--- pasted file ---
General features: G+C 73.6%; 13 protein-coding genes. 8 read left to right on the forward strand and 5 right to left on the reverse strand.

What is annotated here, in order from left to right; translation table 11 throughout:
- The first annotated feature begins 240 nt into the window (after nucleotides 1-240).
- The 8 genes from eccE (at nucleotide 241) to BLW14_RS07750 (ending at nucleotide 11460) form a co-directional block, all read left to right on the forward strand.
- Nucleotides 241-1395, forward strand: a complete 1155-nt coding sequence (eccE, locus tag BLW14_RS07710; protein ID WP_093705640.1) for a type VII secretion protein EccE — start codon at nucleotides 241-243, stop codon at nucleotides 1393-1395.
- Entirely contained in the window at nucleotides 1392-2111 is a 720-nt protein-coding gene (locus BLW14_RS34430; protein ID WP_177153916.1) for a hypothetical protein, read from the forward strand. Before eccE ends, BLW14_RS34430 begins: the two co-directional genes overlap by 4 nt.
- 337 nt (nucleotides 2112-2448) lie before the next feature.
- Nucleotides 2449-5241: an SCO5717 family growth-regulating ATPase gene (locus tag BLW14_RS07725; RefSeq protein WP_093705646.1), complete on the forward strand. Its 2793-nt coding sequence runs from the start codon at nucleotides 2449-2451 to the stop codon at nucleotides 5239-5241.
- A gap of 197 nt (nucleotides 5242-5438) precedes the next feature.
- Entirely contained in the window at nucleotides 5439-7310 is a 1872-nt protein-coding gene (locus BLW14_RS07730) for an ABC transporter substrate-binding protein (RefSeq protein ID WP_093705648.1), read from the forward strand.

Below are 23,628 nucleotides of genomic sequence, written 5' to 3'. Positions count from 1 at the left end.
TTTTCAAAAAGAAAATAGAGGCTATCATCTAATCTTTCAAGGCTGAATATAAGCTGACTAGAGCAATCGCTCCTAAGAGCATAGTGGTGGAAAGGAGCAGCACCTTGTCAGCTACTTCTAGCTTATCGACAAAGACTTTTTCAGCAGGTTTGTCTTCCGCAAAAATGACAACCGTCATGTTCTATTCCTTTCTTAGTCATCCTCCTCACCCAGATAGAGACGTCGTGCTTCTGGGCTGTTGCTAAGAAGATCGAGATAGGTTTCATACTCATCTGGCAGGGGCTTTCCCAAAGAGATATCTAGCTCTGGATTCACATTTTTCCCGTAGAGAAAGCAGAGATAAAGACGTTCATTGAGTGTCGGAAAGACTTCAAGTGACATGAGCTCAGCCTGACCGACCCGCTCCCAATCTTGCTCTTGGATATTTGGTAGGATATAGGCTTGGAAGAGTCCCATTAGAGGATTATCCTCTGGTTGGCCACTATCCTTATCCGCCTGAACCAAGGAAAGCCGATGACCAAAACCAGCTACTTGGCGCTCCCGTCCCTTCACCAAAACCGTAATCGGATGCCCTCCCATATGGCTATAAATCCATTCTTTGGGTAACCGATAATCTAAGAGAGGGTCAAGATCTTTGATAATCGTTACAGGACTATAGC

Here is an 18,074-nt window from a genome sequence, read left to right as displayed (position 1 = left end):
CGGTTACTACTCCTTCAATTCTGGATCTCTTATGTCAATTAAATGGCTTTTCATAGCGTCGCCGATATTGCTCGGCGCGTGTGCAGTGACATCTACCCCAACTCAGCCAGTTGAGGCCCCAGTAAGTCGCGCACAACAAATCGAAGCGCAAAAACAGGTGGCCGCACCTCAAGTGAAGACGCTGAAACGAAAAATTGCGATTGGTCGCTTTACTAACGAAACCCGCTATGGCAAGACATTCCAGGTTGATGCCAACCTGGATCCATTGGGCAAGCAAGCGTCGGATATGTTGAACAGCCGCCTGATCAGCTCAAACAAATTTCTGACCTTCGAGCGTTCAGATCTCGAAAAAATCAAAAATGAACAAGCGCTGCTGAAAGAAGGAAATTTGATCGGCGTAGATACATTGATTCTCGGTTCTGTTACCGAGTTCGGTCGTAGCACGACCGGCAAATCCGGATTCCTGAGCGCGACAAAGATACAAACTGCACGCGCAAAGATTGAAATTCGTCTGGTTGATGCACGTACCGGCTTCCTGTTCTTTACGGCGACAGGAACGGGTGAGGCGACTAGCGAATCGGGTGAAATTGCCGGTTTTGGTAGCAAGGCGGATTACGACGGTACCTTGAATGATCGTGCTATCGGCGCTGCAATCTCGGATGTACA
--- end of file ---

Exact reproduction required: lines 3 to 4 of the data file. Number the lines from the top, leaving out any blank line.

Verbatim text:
- The first annotated feature begins 240 nt into the window (after nucleotides 1-240).
- The 8 genes from eccE (at nucleotide 241) to BLW14_RS07750 (ending at nucleotide 11460) form a co-directional block, all read left to right on the forward strand.